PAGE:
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Corsair1963

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Unread post07 May 2020, 02:37

While, diesel submarines (SSK) are clearly a threat to surface warships. Yet, they're hardly invincible either..... :shock:


As a matter of fact in general many of the exercise again major naval units like Aircraft Carriers. Have ROE that highly favor the submarine. Just like weaker opponents in Air Exercises.



In short Chinese SSK's are not nearly the threat many make them out to be! Of course many factors would have to be taken into account.
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Unread post07 May 2020, 02:55

Corsair1963 wrote:As a matter of fact in general many of the exercise again major naval units like Aircraft Carriers. Have ROE that highly favor the submarine.

Not always. As you'll see in the first video I posted, the USN surface vessels continued to shadow the Collins class SSK even when it was supposed to have been allowed to disappear so that they could then go about the process of re-acquiring it. Despite this, the SSK used some nearby islands to disappear anyway only to re-appear (at will) within point-blank torpedo range.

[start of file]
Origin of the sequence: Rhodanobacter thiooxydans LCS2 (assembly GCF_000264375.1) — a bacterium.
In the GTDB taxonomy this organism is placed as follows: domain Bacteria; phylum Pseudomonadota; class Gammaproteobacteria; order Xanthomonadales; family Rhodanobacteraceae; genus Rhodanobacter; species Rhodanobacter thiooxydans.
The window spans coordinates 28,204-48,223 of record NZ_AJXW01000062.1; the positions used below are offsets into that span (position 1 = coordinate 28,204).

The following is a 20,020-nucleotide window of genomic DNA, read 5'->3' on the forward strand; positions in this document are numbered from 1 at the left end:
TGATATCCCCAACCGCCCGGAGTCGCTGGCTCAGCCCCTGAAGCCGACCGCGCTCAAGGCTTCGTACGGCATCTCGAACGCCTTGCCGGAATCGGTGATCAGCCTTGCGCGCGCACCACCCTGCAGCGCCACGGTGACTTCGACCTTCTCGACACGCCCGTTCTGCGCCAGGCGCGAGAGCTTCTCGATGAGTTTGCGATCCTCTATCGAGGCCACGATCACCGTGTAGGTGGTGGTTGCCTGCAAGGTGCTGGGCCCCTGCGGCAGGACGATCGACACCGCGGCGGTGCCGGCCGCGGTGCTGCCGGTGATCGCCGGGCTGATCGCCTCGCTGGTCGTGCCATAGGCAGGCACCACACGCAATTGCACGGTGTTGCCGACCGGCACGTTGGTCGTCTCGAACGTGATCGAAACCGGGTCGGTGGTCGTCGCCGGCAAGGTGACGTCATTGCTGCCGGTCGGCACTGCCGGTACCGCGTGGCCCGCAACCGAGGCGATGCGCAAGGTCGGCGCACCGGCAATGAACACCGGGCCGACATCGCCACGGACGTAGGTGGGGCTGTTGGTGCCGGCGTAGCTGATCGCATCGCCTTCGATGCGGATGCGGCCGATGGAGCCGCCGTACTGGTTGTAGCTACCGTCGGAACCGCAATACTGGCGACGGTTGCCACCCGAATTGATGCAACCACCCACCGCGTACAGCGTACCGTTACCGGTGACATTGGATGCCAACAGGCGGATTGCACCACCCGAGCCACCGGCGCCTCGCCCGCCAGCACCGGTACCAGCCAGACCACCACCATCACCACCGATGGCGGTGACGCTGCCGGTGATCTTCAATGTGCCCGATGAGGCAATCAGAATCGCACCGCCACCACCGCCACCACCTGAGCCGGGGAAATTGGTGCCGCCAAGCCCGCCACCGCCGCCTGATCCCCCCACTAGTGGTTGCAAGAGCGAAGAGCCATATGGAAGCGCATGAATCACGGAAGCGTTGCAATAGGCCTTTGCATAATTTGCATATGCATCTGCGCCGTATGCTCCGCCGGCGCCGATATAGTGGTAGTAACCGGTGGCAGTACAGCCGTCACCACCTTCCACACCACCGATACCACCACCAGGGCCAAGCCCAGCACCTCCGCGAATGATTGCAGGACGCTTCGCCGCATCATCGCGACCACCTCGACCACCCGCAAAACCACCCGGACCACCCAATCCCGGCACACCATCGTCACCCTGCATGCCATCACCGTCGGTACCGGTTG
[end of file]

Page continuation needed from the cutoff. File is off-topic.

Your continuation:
Corsair1963 wrote:In short Chinese SSK's are not nearly the threat many make them out to be! Of course many factors would have to be taken into account.

They absolutely are a very serious threat in shallower/near coastal waters and/or near choke points aka inside the first island chain (as I said before). The primary limitation of these boats is their inability to achieve the needed submerged speed and endurance to actively pursue USN vessels undetected. That is why the PLAN has so many of them - rather than chase their targets like Soviet SSN/SSGNs could they simply send dozens of SSKs out to sea and use them as smart, mobile, reusable sea mines. When used in this fashion they would be extremely difficult to find and kill, because they would be in an immediately advantageous acoustic position even compared to hunter-killer SSNs like the LA and Virginia class, who couldn't sit around in such an ultra-quiet state. This is mainly due to the nature of their mission and some of the acoustic disadvantages imposed by nuclear propulsion.